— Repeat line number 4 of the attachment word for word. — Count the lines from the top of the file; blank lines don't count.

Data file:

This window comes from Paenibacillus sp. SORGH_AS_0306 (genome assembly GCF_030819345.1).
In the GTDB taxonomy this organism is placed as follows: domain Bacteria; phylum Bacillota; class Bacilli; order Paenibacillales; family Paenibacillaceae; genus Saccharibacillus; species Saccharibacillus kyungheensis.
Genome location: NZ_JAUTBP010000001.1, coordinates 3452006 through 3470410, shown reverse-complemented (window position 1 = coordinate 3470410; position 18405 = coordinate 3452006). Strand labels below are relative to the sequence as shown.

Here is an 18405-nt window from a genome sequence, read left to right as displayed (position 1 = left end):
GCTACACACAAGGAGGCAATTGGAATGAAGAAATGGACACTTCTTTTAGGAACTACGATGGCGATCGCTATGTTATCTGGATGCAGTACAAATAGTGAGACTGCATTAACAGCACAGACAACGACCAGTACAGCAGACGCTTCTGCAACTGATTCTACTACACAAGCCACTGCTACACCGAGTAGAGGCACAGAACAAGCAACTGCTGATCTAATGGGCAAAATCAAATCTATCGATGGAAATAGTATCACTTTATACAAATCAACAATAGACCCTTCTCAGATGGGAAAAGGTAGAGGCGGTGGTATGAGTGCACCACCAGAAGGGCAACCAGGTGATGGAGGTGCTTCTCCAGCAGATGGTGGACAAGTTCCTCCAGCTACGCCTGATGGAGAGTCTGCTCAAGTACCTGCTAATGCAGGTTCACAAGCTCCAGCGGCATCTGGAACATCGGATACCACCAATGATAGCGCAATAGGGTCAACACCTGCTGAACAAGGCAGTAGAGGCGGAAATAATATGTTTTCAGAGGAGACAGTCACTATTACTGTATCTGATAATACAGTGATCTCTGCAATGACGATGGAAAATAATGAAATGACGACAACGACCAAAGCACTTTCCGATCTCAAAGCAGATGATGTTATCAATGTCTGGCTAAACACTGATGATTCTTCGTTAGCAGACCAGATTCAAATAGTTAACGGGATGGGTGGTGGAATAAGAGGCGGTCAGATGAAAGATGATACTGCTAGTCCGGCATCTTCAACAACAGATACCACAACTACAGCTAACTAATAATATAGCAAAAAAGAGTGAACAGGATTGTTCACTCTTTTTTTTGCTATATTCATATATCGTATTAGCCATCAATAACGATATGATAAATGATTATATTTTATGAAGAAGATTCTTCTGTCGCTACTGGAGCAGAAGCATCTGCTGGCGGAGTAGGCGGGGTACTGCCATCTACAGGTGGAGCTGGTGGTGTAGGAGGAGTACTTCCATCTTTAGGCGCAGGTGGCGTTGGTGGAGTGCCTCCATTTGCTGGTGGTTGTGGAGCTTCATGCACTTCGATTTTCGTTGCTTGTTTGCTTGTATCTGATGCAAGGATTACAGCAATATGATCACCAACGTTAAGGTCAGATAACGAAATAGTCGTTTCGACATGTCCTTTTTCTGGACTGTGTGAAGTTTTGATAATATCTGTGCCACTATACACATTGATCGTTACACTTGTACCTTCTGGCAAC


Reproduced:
Here is an 18405-nt window from a genome sequence, read left to right as displayed (position 1 = left end):